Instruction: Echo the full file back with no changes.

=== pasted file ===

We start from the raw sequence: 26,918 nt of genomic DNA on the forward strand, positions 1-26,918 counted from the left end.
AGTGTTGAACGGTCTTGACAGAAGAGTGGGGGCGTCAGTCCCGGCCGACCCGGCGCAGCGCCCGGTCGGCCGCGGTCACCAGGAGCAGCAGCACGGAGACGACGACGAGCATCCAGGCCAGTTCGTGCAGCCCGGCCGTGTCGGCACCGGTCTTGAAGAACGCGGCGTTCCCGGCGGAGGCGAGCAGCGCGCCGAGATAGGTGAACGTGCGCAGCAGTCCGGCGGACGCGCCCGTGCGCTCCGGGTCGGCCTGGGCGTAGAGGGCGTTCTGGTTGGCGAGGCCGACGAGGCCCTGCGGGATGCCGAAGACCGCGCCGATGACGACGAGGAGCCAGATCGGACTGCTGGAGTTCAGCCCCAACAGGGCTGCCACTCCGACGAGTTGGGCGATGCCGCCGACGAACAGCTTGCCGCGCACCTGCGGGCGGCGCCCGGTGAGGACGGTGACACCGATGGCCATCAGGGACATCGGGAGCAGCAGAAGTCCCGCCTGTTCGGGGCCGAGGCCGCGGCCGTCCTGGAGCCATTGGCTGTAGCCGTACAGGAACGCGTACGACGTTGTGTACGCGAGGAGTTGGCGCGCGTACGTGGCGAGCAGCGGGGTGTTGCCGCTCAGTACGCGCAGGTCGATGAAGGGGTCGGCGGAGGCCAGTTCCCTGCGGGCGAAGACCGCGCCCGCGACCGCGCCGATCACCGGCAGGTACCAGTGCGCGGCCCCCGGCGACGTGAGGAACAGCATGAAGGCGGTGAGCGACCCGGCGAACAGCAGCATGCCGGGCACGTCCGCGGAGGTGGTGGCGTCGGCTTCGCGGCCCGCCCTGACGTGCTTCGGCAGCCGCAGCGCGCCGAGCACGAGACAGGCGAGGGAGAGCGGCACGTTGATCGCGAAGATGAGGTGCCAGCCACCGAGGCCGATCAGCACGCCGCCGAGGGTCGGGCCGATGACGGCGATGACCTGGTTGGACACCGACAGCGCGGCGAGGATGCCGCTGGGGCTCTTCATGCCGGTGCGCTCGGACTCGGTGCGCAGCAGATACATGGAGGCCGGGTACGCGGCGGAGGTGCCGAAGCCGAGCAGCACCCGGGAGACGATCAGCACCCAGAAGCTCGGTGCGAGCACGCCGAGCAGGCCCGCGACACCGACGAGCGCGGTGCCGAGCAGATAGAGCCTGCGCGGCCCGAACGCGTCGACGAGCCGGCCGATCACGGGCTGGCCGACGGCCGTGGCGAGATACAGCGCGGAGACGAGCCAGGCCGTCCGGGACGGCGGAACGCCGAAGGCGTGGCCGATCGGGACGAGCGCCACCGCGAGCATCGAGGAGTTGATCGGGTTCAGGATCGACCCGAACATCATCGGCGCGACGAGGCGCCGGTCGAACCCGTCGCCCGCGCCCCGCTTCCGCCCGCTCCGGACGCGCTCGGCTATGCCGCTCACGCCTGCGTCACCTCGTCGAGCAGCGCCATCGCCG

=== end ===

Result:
We start from the raw sequence: 26,918 nt of genomic DNA on the forward strand, positions 1-26,918 counted from the left end.
AGTGTTGAACGGTCTTGACAGAAGAGTGGGGGCGTCAGTCCCGGCCGACCCGGCGCAGCGCCCGGTCGGCCGCGGTCACCAGGAGCAGCAGCACGGAGACGACGACGAGCATCCAGGCCAGTTCGTGCAGCCCGGCCGTGTCGGCACCGGTCTTGAAGAACGCGGCGTTCCCGGCGGAGGCGAGCAGCGCGCCGAGATAGGTGAACGTGCGCAGCAGTCCGGCGGACGCGCCCGTGCGCTCCGGGTCGGCCTGGGCGTAGAGGGCGTTCTGGTTGGCGAGGCCGACGAGGCCCTGCGGGATGCCGAAGACCGCGCCGATGACGACGAGGAGCCAGATCGGACTGCTGGAGTTCAGCCCCAACAGGGCTGCCACTCCGACGAGTTGGGCGATGCCGCCGACGAACAGCTTGCCGCGCACCTGCGGGCGGCGCCCGGTGAGGACGGTGACACCGATGGCCATCAGGGACATCGGGAGCAGCAGAAGTCCCGCCTGTTCGGGGCCGAGGCCGCGGCCGTCCTGGAGCCATTGGCTGTAGCCGTACAGGAACGCGTACGACGTTGTGTACGCGAGGAGTTGGCGCGCGTACGTGGCGAGCAGCGGGGTGTTGCCGCTCAGTACGCGCAGGTCGATGAAGGGGTCGGCGGAGGCCAGTTCCCTGCGGGCGAAGACCGCGCCCGCGACCGCGCCGATCACCGGCAGGTACCAGTGCGCGGCCCCCGGCGACGTGAGGAACAGCATGAAGGCGGTGAGCGACCCGGCGAACAGCAGCATGCCGGGCACGTCCGCGGAGGTGGTGGCGTCGGCTTCGCGGCCCGCCCTGACGTGCTTCGGCAGCCGCAGCGCGCCGAGCACGAGACAGGCGAGGGAGAGCGGCACGTTGATCGCGAAGATGAGGTGCCAGCCACCGAGGCCGATCAGCACGCCGCCGAGGGTCGGGCCGATGACGGCGATGACCTGGTTGGACACCGACAGCGCGGCGAGGATGCCGCTGGGGCTCTTCATGCCGGTGCGCTCGGACTCGGTGCGCAGCAGATACATGGAGGCCGGGTACGCGGCGGAGGTGCCGAAGCCGAGCAGCACCCGGGAGACGATCAGCACCCAGAAGCTCGGTGCGAGCACGCCGAGCAGGCCCGCGACACCGACGAGCGCGGTGCCGAGCAGATAGAGCCTGCGCGGCCCGAACGCGTCGACGAGCCGGCCGATCACGGGCTGGCCGACGGCCGTGGCGAGATACAGCGCGGAGACGAGCCAGGCCGTCCGGGACGGCGGAACGCCGAAGGCGTGGCCGATCGGGACGAGCGCCACCGCGAGCATCGAGGAGTTGATCGGGTTCAGGATCGACCCGAACATCATCGGCGCGACGAGGCGCCGGTCGAACCCGTCGCCCGCGCCCCGCTTCCGCCCGCTCCGGACGCGCTCGGCTATGCCGCTCACGCCTGCGTCACCTCGTCGAGCAGCGCCATCGCCG